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Hurricane Florence: Evacuation Psychology

Why people leave (or don’t leave) as monster storms approach …

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“Should I say or should I go?”

Sadly, we are not talking about the iconic 1981 punk rock anthem from The Clash.  Today we are referring to people debating whether to evacuate in the face of a looming natural disaster like Hurricane Florence – which is currently stalking the east coast/ generating the sort of end-of-times headlines typically reserved for meteor strikes.

In the immortal words of Dr. Peter Venkman (a.k.a. Bill Murray) in the iconic 1984 hit Ghostbusters, “dogs and cats, living together … mass hysteria!”

In South Carolina, governor Henry McMaster ordered a million people to leave their homes yesterday.  Few listened.  Meanwhile in North Carolina – where local governments typically handle evacuations – governor Roy Cooper took the unprecedented step of issuing a state-level evacuation for the Outer Banks and other coastal regions of the Tar Heel State.

Both leaders made it abundantly clear that “Danger, Will Robinson” lay ahead.  Did citizens heed their orders, though?  For the most part, no …

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South Carolina governor Henry McMaster signs an executive order on his desk in the governor’s office in Columbia, S.C. (Photo: S.C. Governor’s Office).

Those living in affected areas are far more likely to follow forecasts showing the path of the storm.  If the system appears to be tracking toward them – and seems sufficiently dangerous – they will go.  If not, they will stay.

Also, it is important to remember some people will never evacuate under any circumstances.  Mandatory, schmandatory.

Believe it or not, there is plenty of research on the psychology of evacuations … including precisely what mental machinations prompt people to make the potentially life-or-death decision to stay or go.  A common theme?  During times of crisis, people need to feel as though they have control – that their decision is going to have a positive impact on their outcomes.

“To respond adequately to an emergency, people must believe their actions will be effective,” three professors wrote last fall for The Conversation.

These professors –  and  – concluded that “people who reported higher levels of self-efficacy were less likely to report barriers to evacuation.”

“This appears to be a simple relationship: if you have strong coping skills, you are more likely to feel ready to evacuate,” they wrote.

Of course the researchers found that “two of every five people identified a reason that would stop them evacuating.”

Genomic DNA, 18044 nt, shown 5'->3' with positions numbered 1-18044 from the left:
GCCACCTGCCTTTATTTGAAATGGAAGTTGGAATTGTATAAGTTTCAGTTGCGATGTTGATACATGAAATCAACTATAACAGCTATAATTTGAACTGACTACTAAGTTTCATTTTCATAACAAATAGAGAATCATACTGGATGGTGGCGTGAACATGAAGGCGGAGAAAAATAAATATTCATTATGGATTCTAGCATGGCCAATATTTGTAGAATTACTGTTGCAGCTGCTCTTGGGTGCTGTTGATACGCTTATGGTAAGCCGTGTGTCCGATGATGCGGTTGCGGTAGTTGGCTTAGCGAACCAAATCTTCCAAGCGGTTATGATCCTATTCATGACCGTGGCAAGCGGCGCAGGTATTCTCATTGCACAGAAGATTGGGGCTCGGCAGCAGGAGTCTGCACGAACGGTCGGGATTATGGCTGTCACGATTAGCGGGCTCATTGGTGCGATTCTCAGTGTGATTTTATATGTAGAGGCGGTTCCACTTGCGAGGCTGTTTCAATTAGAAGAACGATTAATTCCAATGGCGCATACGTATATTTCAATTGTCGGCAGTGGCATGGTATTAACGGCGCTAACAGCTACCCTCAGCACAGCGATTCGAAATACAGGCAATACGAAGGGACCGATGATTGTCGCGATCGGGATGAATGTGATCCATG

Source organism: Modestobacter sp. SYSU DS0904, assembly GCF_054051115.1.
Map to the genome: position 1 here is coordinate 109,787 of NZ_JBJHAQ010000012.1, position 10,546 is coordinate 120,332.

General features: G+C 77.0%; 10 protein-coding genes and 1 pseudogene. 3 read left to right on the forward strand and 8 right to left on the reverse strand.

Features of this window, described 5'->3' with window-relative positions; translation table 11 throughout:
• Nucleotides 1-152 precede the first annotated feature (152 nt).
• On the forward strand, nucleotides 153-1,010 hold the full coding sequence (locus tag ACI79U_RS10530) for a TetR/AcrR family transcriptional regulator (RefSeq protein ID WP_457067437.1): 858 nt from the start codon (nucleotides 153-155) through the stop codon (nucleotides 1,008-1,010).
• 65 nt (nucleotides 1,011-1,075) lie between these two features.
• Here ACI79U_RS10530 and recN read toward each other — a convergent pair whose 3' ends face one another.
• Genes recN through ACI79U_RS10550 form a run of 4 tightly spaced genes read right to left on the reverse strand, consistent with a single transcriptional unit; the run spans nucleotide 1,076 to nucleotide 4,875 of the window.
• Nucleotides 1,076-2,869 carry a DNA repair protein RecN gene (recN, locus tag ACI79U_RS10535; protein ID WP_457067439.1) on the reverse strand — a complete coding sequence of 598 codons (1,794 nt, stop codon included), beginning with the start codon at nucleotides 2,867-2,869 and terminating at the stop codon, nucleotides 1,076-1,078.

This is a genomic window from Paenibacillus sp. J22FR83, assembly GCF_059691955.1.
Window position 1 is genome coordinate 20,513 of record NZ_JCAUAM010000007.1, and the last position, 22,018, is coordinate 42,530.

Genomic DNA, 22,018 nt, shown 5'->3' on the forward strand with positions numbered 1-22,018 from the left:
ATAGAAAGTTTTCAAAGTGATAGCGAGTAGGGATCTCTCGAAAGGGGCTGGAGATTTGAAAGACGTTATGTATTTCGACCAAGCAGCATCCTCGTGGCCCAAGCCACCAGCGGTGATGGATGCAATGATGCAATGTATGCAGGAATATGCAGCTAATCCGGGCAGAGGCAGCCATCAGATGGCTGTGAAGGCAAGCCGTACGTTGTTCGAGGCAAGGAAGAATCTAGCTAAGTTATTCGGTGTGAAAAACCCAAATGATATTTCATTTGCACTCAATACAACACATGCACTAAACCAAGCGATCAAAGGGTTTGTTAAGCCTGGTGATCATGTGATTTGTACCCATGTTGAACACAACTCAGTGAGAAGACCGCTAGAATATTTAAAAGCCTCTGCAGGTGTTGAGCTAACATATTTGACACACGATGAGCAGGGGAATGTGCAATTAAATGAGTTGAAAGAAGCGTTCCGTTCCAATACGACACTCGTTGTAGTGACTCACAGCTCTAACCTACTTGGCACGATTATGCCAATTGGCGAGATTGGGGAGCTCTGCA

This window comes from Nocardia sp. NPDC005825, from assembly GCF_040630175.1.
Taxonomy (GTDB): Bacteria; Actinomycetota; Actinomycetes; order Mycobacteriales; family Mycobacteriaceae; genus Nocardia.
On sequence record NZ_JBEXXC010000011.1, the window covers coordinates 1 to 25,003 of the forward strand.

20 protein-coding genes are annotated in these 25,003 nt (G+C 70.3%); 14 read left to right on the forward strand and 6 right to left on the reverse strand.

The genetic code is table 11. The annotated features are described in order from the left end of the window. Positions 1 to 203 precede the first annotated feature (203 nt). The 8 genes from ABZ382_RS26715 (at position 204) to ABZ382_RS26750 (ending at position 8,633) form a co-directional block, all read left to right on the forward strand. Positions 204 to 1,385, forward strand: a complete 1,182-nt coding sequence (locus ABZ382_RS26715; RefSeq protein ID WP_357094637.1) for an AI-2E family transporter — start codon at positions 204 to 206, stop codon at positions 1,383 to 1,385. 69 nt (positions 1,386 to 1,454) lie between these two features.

“The most commonly reported barrier was not knowing where to go,” they noted.  “A smaller proportion reported disability or mobility issues that limited their capacity to evacuate quickly.  This is particularly important for older people, families with young children, and residents of high-rise buildings. Others were concerned about theft and looting should they leave their homes.”

Oh, and let’s not forget about pets.  In 2011, a poll released by the American Society for the Prevention of Cruelty to Animals (ASPCA) revealed that “nearly half of dog owners (45 percent) and cat owners (42 percent) don’t know what they would do with their pets in an evacuation, compared to less than one-third of dog owners (28 percent) and cat owners (30 percent) in the South, where hurricanes are most common.”

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Timing matters, too.

According to 2010 study by Dr. Harrie C.M. Vorst, there are three phases associated with disaster evacuations – pre-impact, impact and post-impact (a.k.a. recoil).  Each phase has its own set of challenges that create barriers to evacuating.

“During the pre-impact phase risk estimation is very low, so evacuation is not seen as an inevitable action,” Vorst wrote.  “Heavy stress and denial of life-threatening events during the impact phase will hinder effective evacuation.  Inactivity, apathy and childlike dependency on other people during the recoil stage will restrain survivors from active evacuation.”

Vorst concluded that “evacuation models will be more effective if phases and accompanying human behavior are taken into account.”

One other factor worth noting?  It appears as though designating an evacuation as “mandatory” has a slight impact on participation.  According to a 2010 study published in the Journal of Transportation Engineering, mandatory evacuations increase participation by around six percent compared to voluntary evacuations, which increase participation by roughly four percent.

That study used data from Hurricane Ivan, a 2004 storm that ranks as the eighth-costliest tropical system in American history.

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Hurricane Florence Coverage

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